On October 30 and November 1, Tostan and International Medical Relief partnered in Thiès, Senegal to provide free medical consultation and treatment to 2,000 talibés, young boys who are sent from their homes to live and study in koranic school.
As part of a talibé’s education, he is expected to spend time begging in order to learn humility. Though this form of experiential learning was originally used as tool to instill a virtue in young boys, some teachers, or marabout, have used it to exploit their students. Many talibés are forced to beg almost exclusively and, in the process of spending long hours unsupervised on city streets, are often exposed to very dangerous conditions.
According to a recent Human Rights Watch report, there are currently 50,000 talibés living and working in high-risk environments throughout urban Senegal. Due to poor living conditions, neglect, and often abuse, many talibés suffer from malnutrition, malaria, and skin and lung infections. As part of the two-day health event in Thiès, Tostan and International Medical Relief mobilized 25 doctors and dentists to treat the talibés for such ailments.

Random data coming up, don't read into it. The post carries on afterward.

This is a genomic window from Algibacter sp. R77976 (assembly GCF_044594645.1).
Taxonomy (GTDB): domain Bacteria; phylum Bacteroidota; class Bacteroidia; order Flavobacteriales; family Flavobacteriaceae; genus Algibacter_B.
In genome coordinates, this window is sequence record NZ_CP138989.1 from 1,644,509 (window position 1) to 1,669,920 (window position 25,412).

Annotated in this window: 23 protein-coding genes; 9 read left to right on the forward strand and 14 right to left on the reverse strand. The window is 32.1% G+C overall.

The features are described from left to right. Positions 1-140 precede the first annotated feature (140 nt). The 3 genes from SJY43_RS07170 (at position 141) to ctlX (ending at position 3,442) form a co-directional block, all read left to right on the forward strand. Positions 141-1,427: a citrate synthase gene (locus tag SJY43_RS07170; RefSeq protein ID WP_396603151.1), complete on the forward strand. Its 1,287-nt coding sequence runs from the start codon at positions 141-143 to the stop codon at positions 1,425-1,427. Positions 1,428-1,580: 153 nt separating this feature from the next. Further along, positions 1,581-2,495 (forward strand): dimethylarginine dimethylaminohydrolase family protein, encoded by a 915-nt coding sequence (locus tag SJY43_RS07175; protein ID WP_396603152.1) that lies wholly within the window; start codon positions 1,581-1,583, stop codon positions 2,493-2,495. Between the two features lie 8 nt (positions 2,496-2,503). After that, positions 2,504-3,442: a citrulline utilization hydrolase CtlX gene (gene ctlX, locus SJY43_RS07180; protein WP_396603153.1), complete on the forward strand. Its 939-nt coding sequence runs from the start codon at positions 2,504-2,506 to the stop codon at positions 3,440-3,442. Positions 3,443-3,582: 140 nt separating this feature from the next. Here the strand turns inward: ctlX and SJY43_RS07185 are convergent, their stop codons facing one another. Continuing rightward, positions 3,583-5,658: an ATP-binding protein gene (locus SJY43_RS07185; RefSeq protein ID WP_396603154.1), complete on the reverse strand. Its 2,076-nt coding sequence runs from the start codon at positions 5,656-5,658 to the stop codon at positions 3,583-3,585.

As a long-term solution to inequalities that vulnerable children, like talibés, face, Tostan is implementing the Community-Led Social Protection Project (Child Protection Project), with support from the US Department of State’s Office to Monitor and Combat Trafficking in Persons and Anti-Slavery International. Starting in 2010, the initiative is being implemented in 74 communities that have previously completed Tostan’s Community Empowerment Program (CEP) across five regions in Senegal.
Focusing on empowering already established Community Management Committees (CMCs), this project expands upon the human rights CEP module in a five-day intensive training. Participants build consensus within their communities around human rights and children’s rights and together are trained how to build community infrastructure that ensures the long-term protection of children. Specifically, they train their communities to identify situations or practices that place children at risk; to help communities prevent and address the trafficking or migration of children to urban centers; to assist children faced with challenges such as sexual abuse, forced marriage, or female genital cutting (FGC); and to establish systems in the community that will ensure children’s rights are protected.
By investing in solutions that meet both the immediate and long-term needs of children, Tostan and its partners are taking steps to ensure that every child is safe and able to grow in a healthy and supportive environment.